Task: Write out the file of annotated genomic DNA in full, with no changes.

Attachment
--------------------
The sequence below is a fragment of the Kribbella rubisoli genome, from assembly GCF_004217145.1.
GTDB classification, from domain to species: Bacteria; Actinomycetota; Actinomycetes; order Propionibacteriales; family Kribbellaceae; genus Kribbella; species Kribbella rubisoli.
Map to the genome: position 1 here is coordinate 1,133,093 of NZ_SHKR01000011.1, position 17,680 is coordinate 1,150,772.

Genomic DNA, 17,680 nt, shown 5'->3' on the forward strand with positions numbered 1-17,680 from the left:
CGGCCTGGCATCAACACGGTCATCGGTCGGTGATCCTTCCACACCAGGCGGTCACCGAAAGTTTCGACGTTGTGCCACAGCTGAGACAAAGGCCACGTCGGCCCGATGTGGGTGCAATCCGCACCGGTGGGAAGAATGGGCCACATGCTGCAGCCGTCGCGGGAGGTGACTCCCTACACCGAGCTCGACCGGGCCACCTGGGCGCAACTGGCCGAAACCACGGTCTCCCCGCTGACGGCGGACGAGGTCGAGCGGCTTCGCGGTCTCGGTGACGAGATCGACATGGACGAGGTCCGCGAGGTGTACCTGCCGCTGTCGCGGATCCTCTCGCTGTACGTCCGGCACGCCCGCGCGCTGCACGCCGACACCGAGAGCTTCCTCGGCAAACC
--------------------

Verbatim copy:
The sequence below is a fragment of the Kribbella rubisoli genome, from assembly GCF_004217145.1.
GTDB classification, from domain to species: Bacteria; Actinomycetota; Actinomycetes; order Propionibacteriales; family Kribbellaceae; genus Kribbella; species Kribbella rubisoli.
Map to the genome: position 1 here is coordinate 1,133,093 of NZ_SHKR01000011.1, position 17,680 is coordinate 1,150,772.

Genomic DNA, 17,680 nt, shown 5'->3' on the forward strand with positions numbered 1-17,680 from the left:
CGGCCTGGCATCAACACGGTCATCGGTCGGTGATCCTTCCACACCAGGCGGTCACCGAAAGTTTCGACGTTGTGCCACAGCTGAGACAAAGGCCACGTCGGCCCGATGTGGGTGCAATCCGCACCGGTGGGAAGAATGGGCCACATGCTGCAGCCGTCGCGGGAGGTGACTCCCTACACCGAGCTCGACCGGGCCACCTGGGCGCAACTGGCCGAAACCACGGTCTCCCCGCTGACGGCGGACGAGGTCGAGCGGCTTCGCGGTCTCGGTGACGAGATCGACATGGACGAGGTCCGCGAGGTGTACCTGCCGCTGTCGCGGATCCTCTCGCTGTACGTCCGGCACGCCCGCGCGCTGCACGCCGACACCGAGAGCTTCCTCGGCAAACC